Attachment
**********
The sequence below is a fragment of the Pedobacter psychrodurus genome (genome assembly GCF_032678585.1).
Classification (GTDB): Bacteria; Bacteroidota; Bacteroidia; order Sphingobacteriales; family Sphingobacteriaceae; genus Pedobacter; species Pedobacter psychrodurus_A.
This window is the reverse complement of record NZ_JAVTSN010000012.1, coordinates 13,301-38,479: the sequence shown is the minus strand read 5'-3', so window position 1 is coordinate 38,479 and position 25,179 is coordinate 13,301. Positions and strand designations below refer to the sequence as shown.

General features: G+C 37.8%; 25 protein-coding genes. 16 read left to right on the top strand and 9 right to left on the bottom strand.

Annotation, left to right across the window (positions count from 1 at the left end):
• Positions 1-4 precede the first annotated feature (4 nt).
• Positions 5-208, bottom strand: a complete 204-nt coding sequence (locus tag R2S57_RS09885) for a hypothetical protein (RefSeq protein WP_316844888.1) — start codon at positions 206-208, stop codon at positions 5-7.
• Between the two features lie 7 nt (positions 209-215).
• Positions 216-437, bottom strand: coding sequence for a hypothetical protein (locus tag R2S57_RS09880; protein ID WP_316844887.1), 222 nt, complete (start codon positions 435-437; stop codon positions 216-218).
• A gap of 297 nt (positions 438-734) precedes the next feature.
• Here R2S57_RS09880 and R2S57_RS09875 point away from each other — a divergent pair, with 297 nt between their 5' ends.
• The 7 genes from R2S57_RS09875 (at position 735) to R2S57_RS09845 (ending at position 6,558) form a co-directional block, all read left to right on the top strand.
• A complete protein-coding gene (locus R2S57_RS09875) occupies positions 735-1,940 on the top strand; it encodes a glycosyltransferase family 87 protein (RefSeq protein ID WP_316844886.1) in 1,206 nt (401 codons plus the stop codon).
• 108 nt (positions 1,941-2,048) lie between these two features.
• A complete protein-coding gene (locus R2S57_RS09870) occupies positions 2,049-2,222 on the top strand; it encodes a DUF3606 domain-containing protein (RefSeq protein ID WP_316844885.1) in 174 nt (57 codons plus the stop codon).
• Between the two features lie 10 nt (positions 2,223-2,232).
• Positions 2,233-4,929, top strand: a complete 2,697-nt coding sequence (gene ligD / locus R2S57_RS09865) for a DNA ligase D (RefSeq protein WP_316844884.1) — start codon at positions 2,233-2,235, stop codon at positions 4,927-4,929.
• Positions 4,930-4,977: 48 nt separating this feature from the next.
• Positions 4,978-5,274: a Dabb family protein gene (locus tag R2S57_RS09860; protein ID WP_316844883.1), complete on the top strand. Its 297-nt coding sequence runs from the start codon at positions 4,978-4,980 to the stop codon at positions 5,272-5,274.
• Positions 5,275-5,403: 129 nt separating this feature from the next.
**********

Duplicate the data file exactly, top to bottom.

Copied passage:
The sequence below is a fragment of the Pedobacter psychrodurus genome (genome assembly GCF_032678585.1).
Classification (GTDB): Bacteria; Bacteroidota; Bacteroidia; order Sphingobacteriales; family Sphingobacteriaceae; genus Pedobacter; species Pedobacter psychrodurus_A.
This window is the reverse complement of record NZ_JAVTSN010000012.1, coordinates 13,301-38,479: the sequence shown is the minus strand read 5'-3', so window position 1 is coordinate 38,479 and position 25,179 is coordinate 13,301. Positions and strand designations below refer to the sequence as shown.

General features: G+C 37.8%; 25 protein-coding genes. 16 read left to right on the top strand and 9 right to left on the bottom strand.

Annotation, left to right across the window (positions count from 1 at the left end):
• Positions 1-4 precede the first annotated feature (4 nt).
• Positions 5-208, bottom strand: a complete 204-nt coding sequence (locus tag R2S57_RS09885) for a hypothetical protein (RefSeq protein WP_316844888.1) — start codon at positions 206-208, stop codon at positions 5-7.
• Between the two features lie 7 nt (positions 209-215).
• Positions 216-437, bottom strand: coding sequence for a hypothetical protein (locus tag R2S57_RS09880; protein ID WP_316844887.1), 222 nt, complete (start codon positions 435-437; stop codon positions 216-218).
• A gap of 297 nt (positions 438-734) precedes the next feature.
• Here R2S57_RS09880 and R2S57_RS09875 point away from each other — a divergent pair, with 297 nt between their 5' ends.
• The 7 genes from R2S57_RS09875 (at position 735) to R2S57_RS09845 (ending at position 6,558) form a co-directional block, all read left to right on the top strand.
• A complete protein-coding gene (locus R2S57_RS09875) occupies positions 735-1,940 on the top strand; it encodes a glycosyltransferase family 87 protein (RefSeq protein ID WP_316844886.1) in 1,206 nt (401 codons plus the stop codon).
• 108 nt (positions 1,941-2,048) lie between these two features.
• A complete protein-coding gene (locus R2S57_RS09870) occupies positions 2,049-2,222 on the top strand; it encodes a DUF3606 domain-containing protein (RefSeq protein ID WP_316844885.1) in 174 nt (57 codons plus the stop codon).
• Between the two features lie 10 nt (positions 2,223-2,232).
• Positions 2,233-4,929, top strand: a complete 2,697-nt coding sequence (gene ligD / locus R2S57_RS09865) for a DNA ligase D (RefSeq protein WP_316844884.1) — start codon at positions 2,233-2,235, stop codon at positions 4,927-4,929.
• Positions 4,930-4,977: 48 nt separating this feature from the next.
• Positions 4,978-5,274: a Dabb family protein gene (locus tag R2S57_RS09860; protein ID WP_316844883.1), complete on the top strand. Its 297-nt coding sequence runs from the start codon at positions 4,978-4,980 to the stop codon at positions 5,272-5,274.
• Positions 5,275-5,403: 129 nt separating this feature from the next.